Just as Steve had a routine with the voters at the touch screen, I developed one at the Opti-scan.  At previous elections, I had always been a little jealous of Steve, because he got to be out there interacting with people.  The main stage!  That should be me!
I was doing this out of necessity, but I did enjoy it, and was glad to finally be actually doing something.  A voter would come over to vote paper, with a ballot in their hand.  Usually they would try to hand it to me, because Black John would halfheartedly motion in my direction and mumble to them, “Give it to him.”
No, dipshit, they don’t “give it to me.”  They come over to me WITH IT, and I would show them what to do.  Three things:
“Good morning, ma’am, how are you?  Nope, that’s yours.   Right this way, we have an opening.  Let me explain briefly what we have here.  First, make sure you fill in a good dark circle on your choices–”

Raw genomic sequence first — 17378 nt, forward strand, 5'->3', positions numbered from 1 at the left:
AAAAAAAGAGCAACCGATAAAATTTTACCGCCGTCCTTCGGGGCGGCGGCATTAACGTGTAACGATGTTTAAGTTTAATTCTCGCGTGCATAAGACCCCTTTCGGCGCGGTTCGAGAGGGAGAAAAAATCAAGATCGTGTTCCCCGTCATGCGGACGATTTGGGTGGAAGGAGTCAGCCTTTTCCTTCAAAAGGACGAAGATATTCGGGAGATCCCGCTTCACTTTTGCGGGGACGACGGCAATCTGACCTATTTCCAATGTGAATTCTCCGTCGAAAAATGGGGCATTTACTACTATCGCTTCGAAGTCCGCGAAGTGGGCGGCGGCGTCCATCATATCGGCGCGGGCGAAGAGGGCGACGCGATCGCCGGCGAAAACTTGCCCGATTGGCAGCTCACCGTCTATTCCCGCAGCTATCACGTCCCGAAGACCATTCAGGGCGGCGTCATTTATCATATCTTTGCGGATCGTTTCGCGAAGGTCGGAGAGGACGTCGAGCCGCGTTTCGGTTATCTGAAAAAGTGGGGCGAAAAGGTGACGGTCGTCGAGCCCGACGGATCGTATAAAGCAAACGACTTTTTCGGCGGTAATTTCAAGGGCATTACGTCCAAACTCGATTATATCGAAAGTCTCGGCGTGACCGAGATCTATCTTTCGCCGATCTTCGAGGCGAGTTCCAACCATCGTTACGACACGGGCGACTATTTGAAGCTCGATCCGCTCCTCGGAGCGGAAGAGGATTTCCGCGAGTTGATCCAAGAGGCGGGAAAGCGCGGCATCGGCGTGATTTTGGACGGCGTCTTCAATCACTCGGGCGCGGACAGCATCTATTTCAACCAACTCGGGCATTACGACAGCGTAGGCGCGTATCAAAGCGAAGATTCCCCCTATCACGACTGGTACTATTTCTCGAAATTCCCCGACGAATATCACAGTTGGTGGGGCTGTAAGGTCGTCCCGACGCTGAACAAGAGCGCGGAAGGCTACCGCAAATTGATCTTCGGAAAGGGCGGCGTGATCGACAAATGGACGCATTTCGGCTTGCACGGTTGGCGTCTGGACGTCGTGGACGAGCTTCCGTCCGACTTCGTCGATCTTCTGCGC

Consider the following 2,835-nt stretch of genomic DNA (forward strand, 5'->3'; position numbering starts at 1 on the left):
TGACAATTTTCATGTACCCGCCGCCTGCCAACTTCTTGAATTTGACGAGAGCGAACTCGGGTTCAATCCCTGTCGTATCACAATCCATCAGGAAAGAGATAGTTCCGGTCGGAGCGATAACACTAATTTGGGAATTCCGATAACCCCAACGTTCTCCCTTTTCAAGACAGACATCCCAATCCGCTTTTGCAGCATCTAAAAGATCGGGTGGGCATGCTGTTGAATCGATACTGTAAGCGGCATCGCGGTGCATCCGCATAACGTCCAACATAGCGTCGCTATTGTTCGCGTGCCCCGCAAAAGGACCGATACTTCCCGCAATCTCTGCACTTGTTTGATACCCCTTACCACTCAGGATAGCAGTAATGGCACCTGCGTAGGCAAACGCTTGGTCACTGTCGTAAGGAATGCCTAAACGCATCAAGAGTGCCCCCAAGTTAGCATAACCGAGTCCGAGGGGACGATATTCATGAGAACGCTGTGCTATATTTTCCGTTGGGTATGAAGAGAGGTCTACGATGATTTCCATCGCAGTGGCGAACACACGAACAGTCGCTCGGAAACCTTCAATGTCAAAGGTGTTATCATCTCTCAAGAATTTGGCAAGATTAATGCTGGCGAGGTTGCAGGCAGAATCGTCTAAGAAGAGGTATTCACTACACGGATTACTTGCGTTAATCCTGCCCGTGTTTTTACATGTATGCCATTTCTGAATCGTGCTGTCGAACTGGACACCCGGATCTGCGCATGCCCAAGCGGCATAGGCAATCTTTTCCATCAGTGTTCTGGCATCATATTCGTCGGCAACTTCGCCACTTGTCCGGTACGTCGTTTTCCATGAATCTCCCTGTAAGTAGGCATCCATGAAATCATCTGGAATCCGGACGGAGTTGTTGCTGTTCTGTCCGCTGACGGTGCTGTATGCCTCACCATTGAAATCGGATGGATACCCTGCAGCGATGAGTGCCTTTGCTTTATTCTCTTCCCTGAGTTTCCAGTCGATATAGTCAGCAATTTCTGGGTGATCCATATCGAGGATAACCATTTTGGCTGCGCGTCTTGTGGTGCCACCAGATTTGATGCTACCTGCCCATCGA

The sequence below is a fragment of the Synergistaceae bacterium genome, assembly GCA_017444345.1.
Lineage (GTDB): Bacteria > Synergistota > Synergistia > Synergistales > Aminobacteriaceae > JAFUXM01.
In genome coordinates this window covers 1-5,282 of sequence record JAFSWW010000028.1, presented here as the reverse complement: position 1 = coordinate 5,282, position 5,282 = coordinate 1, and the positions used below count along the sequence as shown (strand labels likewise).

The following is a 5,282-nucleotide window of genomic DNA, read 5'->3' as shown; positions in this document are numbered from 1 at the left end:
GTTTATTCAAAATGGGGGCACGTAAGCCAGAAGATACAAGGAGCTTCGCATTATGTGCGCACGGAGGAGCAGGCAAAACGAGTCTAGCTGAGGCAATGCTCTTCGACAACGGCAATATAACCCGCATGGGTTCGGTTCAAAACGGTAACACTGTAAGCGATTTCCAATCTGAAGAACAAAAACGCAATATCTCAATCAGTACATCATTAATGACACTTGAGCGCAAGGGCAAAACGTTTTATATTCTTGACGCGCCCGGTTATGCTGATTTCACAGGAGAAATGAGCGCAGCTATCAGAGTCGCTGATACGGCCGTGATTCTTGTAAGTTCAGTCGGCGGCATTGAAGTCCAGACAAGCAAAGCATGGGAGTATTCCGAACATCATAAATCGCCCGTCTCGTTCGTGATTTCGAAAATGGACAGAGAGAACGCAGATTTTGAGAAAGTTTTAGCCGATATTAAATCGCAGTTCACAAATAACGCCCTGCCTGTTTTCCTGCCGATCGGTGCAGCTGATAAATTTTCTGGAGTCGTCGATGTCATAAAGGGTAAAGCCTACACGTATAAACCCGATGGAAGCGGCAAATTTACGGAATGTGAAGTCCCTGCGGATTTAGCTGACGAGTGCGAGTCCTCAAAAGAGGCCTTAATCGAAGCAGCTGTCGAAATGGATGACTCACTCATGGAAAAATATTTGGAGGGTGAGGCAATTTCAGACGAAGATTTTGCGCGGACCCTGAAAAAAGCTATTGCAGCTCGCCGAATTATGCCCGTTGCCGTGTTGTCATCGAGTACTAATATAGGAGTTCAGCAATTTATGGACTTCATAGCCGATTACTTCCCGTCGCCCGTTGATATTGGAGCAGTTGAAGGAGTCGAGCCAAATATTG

I then would show them the large example printed on the cardboard privacy sheathing.  For anyone below the age of 50 I would  add, “Because you wouldn’t believe what I have seen today.”
Next, I would turn the ballot over for them.  “Don’t forget that there are items on BOTH sides of the ballot.  When you are done, stick it in this cardboard sleeve for privacy and bring it to me, and I’ll show you how to enter your ballot.”
Of course–of course I said that to every single person.  We had over two hundred people vote paper, and over four hundred vote touch screen.  Most people wanted touch screen, but older people and paranoids wanted paper.  I think I would recommend touch screen to the older people, especially those with a touch of palsy or other shaky conditions.  It’s bigger print on the screen, and an easier, surer way to vote.